2013 STORY OF THE YEAR:

Bielema’s Hogs finish on wrong side of record

By: Tom Murphy
Published: Thursday, December 26, 2013
Arkansas head coach Bret Bielema, center left, walks along the bench during an NCAA college football game against Rutgers in Piscataway, N.J., Saturday, Sept. 21, 2013.(AP Photo/Mel Evans)
Arkansas head coach Bret Bielema, center left, walks along the bench during an NCAA college football game against Rutgers in Piscataway, N.J., Saturday, Sept. 21, 2013.(AP Photo/Mel Evans)

FAYETTEVILLE - Now that it’s over, Arkansas football Coach Bret Bielema can see why SEC insiders projected the Razorbacks to struggle in his first season at the helm.

The adaptation to new schemes and terminology on both sides of the ball and the transition to a third head coach in as many seasons made for difficult hurdles for the Razorbacks to overcome.

Arkansas, after Bielema urged media to pick the Razorbacks “the lower the better” was picked to finish last in the SEC West and it did, registering its first winless conference season since 1942.

The Razorbacks, who were 3-9 overall after ending the season with a school-record nine-game losing streak, are the Arkansas Democrat-Gazette’s story of the year in state sports.

Bielema said in a recent interview with the Democrat-Gazette that the Razorbacks have to be better in “everything” in 2014.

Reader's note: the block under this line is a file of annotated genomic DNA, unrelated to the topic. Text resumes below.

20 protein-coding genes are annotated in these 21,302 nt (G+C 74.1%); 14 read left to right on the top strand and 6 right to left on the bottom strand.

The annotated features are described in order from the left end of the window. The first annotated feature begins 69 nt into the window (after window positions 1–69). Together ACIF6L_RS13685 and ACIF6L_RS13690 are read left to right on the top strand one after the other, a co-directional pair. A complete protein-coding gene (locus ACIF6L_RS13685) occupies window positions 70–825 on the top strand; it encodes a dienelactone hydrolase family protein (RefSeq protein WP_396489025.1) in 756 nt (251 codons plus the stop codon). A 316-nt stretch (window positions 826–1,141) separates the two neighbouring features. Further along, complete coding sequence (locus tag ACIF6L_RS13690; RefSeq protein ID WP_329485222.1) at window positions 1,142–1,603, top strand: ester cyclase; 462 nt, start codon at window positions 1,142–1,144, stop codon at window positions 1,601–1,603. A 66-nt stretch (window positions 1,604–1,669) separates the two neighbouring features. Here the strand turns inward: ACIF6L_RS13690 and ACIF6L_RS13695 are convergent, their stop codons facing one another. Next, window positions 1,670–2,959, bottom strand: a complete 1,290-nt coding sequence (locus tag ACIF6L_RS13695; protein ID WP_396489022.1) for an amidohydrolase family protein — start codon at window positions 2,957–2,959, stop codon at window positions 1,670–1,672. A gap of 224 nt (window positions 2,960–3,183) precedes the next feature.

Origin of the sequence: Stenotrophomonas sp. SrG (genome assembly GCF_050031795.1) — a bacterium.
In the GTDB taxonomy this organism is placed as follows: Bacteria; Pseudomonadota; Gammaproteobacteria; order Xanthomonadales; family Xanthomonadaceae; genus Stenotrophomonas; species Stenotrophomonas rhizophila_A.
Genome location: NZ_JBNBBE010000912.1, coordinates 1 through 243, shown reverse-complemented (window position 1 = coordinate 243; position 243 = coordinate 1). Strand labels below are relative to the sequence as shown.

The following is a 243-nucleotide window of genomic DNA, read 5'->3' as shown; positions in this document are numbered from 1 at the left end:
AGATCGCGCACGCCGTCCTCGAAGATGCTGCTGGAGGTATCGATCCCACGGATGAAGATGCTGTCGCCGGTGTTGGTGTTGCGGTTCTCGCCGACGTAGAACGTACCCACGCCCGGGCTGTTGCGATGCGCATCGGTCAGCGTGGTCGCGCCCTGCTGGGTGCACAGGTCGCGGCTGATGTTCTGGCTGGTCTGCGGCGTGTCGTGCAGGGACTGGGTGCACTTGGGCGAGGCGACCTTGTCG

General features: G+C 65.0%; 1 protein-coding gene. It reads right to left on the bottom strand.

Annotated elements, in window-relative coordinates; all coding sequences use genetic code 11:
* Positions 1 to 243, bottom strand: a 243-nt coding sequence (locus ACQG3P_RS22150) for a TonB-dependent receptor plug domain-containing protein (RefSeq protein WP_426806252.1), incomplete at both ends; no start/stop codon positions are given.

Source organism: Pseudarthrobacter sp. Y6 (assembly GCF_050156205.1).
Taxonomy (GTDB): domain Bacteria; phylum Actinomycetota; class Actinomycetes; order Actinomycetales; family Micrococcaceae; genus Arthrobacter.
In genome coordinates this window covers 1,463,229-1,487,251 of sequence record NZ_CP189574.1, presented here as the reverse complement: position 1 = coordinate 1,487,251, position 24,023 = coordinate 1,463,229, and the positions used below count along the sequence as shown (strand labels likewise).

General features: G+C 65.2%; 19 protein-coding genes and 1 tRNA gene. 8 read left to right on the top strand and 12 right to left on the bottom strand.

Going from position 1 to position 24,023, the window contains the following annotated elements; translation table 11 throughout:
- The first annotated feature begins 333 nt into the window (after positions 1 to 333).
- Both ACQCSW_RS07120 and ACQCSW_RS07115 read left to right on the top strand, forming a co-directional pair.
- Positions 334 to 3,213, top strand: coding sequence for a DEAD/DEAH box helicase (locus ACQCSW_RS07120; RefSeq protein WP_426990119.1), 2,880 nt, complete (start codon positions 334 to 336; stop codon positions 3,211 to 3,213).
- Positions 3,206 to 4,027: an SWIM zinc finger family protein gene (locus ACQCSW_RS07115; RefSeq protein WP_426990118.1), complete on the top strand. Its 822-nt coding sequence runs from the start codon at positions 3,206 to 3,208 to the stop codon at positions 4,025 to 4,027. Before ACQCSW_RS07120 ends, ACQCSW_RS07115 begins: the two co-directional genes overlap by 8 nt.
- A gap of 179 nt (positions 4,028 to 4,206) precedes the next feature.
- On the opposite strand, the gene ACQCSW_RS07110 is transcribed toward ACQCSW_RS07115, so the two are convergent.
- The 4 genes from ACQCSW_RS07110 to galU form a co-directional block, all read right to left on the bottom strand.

“We took an offensive and defensive philosophy that really was completely different to anything that those kids had heard for their entire time,” Bielema said. “I don’t care if they’re a freshman or a senior, they heard things they never heard before. They saw things they’d never seen before.

“We put them in schemes and asked them to do things they had never done before.So it’s going to take a transition. You see teams that have had a lot of success, one thing that they’ve all had is they had common ground for a number of years.”

Bielema pointed out how Gus Malzahn walked back into a familiar situation with players he helped recruit at Auburn, as well as the coaching staff continuity that paid dividends this season for SEC programs like Missouri, Alabama, South Carolina, Georgia and LSU.

“The teams that are in the upper level of our league have had consistency in what they’re doing,” Bielema said. “I’m new to the world; Butch [Jones] is new to the world, [Mark] Stoops is new to the world.

“You look at even Will [Muschamp], what’s he in, year three? He really did change what they were doing offensively and defensively a lot, and you saw how much struggles they had this year.So as we build this thing and get more players that know what we want and how we play, we’re going to get better and better each day.”

Bielema and offensive coordinator Jim Chaney introduced a more ground and pound and play-action offensive attack - vastly different from the previous Petrino schemes - just as the Razorbacks were undergoing a major transition at skill positions.

Offensive threats - quarterback Tyler Wilson, running backs Knile Davis and Dennis Johnson and receivers Jarius Wright, Greg Childs, Joe Adams, Chris Gragg and Cobi Hamilton - from the past several years were replaced by less-proven players.

The transition yielded a 1,026-yard rushing performance from SEC freshman of the year Alex Collins and two 900-yard rushers, with sophomore Jonathan Williams adding 900. But the offense struggled with efficiency and ball security and finished 99th nationally with 357 yards per game.